Blood Pressure Specialist Roma TX

Not so long ago, you either had high blood pressure or you didn’t. Your blood pressure could even flirt with the high normal range without anyone getting overly worked up about it. The same held true for elevated-but'still-normal blood sugar levels.

Charles Roeth, MD
(210) 615-1366
4330 Medical Dr
San Antonio, TX
Business
William Craig MD
Specialties
Cardiology

Data Provided by:
Ilyas K Colombowala, MD
(713) 592-5786
2618 Talbott St
Houston, TX
Specialties
Cardiology
Gender
Male
Education
Graduation Year: 2007

Data Provided by:
Mohamed O Jeroudi
(713) 475-5940
4102 Woodlawn Ave
Pasadena, TX
Specialty
Cardiology, Cardiovascular Disease

Data Provided by:
John Lars Durand, MD
(817) 252-5051
1300 W Terrell Ave Ste 500
Fort Worth, TX
Specialties
Cardiology
Gender
Male
Education
Medical School: Univ Of Az Coll Of Med, Tucson Az 85724
Graduation Year: 1977
Hospital
Hospital: Harris Methodist-Fort Worth, Fort Worth, Tx; All Saints Hosp -Cityview, Fort Worth, Tx
Group Practice: Consultants IN Cardiology

Data Provided by:
Jason Blair Wischmeyer, MD
(214) 841-2000
411 N Washington Ave Ste 2200
Dallas, TX
Specialties
Cardiology, Internal Medicine
Gender
Male
Education
Medical School: Univ Of Tx Med Branch Galveston, Galveston Tx 77550
Graduation Year: 1992

Data Provided by:
Troy Howard Williams, MD
(817) 724-2713
2401 S 31st St
Temple, TX
Specialties
Cardiology
Gender
Male
Languages
Spanish
Education
Medical School: Va Commonwealth Univ, Med Coll Of Va Sch Of Med, Richmond Va 23298
Graduation Year: 1964
Hospital
Hospital: Scott & White Santa Fe Center, Temple, Tx
Group Practice: Scott & White Clinic

Data Provided by:
Michael C Tobes, MD
(903) 595-2283
1212 S Palestine St
Athens, TX
Specialties
Cardiology
Gender
Male
Education
Medical School: Univ Of Miami Sch Of Med, Miami Fl 33101
Graduation Year: 1990

Data Provided by:
Richard David Fish, MD
(713) 791-9400
6624 Fannin St Ste 2220
Houston, TX
Specialties
Cardiology, Internal Medicine
Gender
Male
Languages
Spanish
Education
Medical School: Univ Of Tx Southwestern Med Ctr At Dallas, Med Sch, Dallas Tx 75235
Graduation Year: 1982
Hospital
Hospital: St Lukes Episcopal Hospital, Houston, Tx; West Houston Med Ctr, Houston, Tx
Group Practice: Southwest Cardiovascular Consultants

Data Provided by:
Steven L Meyer, MD
(214) 361-3300
8440 Walnut Hill Ln
Dallas, TX
Specialties
Cardiology
Gender
Male
Education
Medical School: Univ Of Pretoria, Fac Of Med, Pretoria, So Africa
Graduation Year: 1970

Data Provided by:
Navaneeta K Gorrepati, MD
2700 W Pleasant Run Rd
Lancaster, TX
Specialties
Cardiology
Gender
Male
Education
Medical School: Rangaraya Med Coll, Univ Hlth Sci, Vijayawada, Kakinada, Ap, India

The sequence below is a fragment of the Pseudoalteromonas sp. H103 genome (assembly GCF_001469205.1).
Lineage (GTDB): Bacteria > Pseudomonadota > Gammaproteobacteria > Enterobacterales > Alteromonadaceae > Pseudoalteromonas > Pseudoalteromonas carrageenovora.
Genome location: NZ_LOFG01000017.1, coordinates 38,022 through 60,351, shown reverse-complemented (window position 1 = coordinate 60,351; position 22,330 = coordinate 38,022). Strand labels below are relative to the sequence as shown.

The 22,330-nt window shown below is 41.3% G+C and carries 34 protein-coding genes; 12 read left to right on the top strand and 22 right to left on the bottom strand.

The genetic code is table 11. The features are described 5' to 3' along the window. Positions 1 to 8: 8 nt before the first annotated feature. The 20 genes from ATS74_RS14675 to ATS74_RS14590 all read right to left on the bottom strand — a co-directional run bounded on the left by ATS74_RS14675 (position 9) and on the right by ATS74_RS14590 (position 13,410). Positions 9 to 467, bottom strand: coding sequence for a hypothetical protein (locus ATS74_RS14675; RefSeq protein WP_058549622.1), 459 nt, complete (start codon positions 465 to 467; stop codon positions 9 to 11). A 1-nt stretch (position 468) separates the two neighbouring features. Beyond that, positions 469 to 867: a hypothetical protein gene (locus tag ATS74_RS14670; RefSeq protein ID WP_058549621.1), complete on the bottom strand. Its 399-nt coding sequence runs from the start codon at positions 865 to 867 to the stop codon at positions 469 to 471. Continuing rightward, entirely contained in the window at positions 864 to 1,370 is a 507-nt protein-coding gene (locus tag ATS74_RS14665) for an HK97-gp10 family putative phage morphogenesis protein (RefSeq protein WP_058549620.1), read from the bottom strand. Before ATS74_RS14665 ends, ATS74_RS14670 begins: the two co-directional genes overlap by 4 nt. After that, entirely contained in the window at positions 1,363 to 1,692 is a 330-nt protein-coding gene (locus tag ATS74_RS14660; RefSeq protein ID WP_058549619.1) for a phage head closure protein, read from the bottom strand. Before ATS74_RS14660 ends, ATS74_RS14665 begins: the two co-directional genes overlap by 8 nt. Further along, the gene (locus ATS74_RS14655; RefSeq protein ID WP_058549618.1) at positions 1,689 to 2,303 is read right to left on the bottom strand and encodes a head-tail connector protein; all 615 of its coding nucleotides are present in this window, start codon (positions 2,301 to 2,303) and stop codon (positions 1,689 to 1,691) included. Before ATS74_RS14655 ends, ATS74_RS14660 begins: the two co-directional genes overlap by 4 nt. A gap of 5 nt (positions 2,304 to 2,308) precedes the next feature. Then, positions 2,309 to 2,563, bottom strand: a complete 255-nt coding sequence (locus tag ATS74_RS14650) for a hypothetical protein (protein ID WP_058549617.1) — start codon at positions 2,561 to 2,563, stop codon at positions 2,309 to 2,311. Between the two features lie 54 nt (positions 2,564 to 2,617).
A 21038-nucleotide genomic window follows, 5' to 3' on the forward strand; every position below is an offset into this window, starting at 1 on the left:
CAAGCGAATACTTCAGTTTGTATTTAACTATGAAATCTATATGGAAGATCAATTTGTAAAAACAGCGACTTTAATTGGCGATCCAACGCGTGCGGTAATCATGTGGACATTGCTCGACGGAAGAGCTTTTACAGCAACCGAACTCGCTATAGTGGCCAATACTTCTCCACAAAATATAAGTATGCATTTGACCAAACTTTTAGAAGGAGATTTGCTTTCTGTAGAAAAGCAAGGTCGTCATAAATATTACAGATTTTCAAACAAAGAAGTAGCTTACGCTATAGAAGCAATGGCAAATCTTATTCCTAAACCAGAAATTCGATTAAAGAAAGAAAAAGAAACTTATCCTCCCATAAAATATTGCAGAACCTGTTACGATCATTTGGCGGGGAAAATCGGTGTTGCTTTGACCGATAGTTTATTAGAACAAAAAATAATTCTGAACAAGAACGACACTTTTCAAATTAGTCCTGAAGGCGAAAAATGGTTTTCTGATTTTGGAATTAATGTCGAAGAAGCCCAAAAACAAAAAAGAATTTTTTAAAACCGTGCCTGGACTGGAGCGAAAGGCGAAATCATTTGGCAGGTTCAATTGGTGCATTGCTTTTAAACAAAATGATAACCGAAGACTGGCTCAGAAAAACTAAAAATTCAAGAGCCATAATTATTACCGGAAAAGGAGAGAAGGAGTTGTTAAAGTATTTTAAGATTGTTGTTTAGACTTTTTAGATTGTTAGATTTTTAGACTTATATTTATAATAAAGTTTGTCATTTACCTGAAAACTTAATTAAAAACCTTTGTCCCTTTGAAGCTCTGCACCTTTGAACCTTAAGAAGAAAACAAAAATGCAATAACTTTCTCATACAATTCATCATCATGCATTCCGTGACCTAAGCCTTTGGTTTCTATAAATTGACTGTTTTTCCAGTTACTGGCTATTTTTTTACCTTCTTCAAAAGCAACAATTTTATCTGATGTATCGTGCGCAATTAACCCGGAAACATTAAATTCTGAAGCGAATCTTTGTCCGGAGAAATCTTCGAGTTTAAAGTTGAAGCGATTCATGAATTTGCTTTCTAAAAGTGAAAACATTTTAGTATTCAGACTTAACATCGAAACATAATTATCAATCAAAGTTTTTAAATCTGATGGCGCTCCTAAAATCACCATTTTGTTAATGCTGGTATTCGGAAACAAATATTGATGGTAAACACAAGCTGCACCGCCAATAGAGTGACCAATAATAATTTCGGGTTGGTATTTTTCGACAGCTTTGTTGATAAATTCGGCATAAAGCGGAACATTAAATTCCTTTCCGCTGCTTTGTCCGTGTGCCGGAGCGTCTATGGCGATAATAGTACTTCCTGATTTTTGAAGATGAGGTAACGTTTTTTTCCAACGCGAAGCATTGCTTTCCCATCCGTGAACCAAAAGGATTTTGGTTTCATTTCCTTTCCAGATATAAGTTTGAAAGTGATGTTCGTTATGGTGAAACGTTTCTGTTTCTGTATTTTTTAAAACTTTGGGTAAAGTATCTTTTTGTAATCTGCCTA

Graduation Year: 1976

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Blood Pressure Concerns

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By James Keough

Not so long ago, you either had high blood pressure or you didn’t. Your blood pressure could even flirt with the high normal range without anyone getting overly worked up about it. The same held true for elevated-but-still-normal blood sugar levels. But all that changed over a 10-year period as the medical profession established new benchmarks and reclassified the old “normal” as “preconditions.”

For blood pressure, that happened in 2003. The Seventh Report of the Joint National Committee on Prevention, Detection, Evaluation, and Treatment of High Blood Pressure (JNC-7) set guidelines for pre-hypertension by defining normal blood pressure as less than 120/80 and setting the optimal level at 115/75. That same year, the term pre-diabetes gained new meaning and considerable traction when then-Health Secretary Tommy Thompson used it to warn Americans of their high risk of developing diabetes. Ten years earlier a committee hosted by the World Health Organization had established bone mineral density readings as the new measure for osteoporosis and at the same time created a new precursor called osteopenia.

At first blush, the concept of preconditions makes perfect sense. If you have a disease like diabetes, then ipso facto, at some point prior to your diagnosis your blood sugar levels became pre-diabetic—not in the sense of “before” diabetes, but rather as in “leading up to” the disease. And theoretically, once you learned that, you and your doctor could take action to make those levels normal again and thus prevent the onset of the disease. And in an ideal—and perhaps less complicated—world that’s what would happen.

The value of a precondition
When asked about the value of reclassifying “high-normal blood pressure” as pre-hypertension, a doctor joked that previously the only thing his patients heard when he used the old term was “Hi, your blood pressure is normal.” For him—and for a good deal of the medical profession—the new precondition underscores the seriousness of the situation for patients. How bad is it? Studies show that compared to people who have normal blood pressure, those with pre-hypertension (120/80 to 139/89) have three and a half times the risk of heart attack and more than one and a half times the risk of coronary artery disease. Other studies have shown that starting at the new optimal level (115/75), the risk of heart attack doubles with each 20-point increase in systolic blood pressure (the top number) or 10-point increase in diastolic blood pressure (the bottom number). Pre-hypertensives also face a vastly increased risk of developing high blood pressure. The Framingham Heart Study found that within four years of baseline testing, 39 to 53 percent of people with high-normal blood pressure (the top half of the current pre-hypertension range) progressed to stage 1 hypertension.

These are not good odds—and they get worse the older you are when first diagnosed with pre-hypertension and the longer you ...

Author: James Keough

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